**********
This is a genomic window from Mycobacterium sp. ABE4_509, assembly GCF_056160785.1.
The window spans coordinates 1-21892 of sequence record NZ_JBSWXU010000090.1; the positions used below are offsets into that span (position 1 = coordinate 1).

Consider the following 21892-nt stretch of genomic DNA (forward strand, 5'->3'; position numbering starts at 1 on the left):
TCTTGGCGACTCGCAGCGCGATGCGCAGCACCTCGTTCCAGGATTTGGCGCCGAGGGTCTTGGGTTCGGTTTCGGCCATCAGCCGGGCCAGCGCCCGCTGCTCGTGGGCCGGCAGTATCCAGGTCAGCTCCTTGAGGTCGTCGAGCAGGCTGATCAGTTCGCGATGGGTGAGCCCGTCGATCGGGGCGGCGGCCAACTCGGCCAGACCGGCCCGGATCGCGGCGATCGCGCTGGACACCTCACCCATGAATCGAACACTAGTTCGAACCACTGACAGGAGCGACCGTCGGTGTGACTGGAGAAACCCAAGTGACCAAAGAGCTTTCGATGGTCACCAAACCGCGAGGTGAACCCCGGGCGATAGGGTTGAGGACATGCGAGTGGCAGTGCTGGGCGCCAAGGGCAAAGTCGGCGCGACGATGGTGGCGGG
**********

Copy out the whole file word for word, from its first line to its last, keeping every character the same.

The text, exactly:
This is a genomic window from Mycobacterium sp. ABE4_509, assembly GCF_056160785.1.
The window spans coordinates 1-21892 of sequence record NZ_JBSWXU010000090.1; the positions used below are offsets into that span (position 1 = coordinate 1).

Consider the following 21892-nt stretch of genomic DNA (forward strand, 5'->3'; position numbering starts at 1 on the left):
TCTTGGCGACTCGCAGCGCGATGCGCAGCACCTCGTTCCAGGATTTGGCGCCGAGGGTCTTGGGTTCGGTTTCGGCCATCAGCCGGGCCAGCGCCCGCTGCTCGTGGGCCGGCAGTATCCAGGTCAGCTCCTTGAGGTCGTCGAGCAGGCTGATCAGTTCGCGATGGGTGAGCCCGTCGATCGGGGCGGCGGCCAACTCGGCCAGACCGGCCCGGATCGCGGCGATCGCGCTGGACACCTCACCCATGAATCGAACACTAGTTCGAACCACTGACAGGAGCGACCGTCGGTGTGACTGGAGAAACCCAAGTGACCAAAGAGCTTTCGATGGTCACCAAACCGCGAGGTGAACCCCGGGCGATAGGGTTGAGGACATGCGAGTGGCAGTGCTGGGCGCCAAGGGCAAAGTCGGCGCGACGATGGTGGCGGG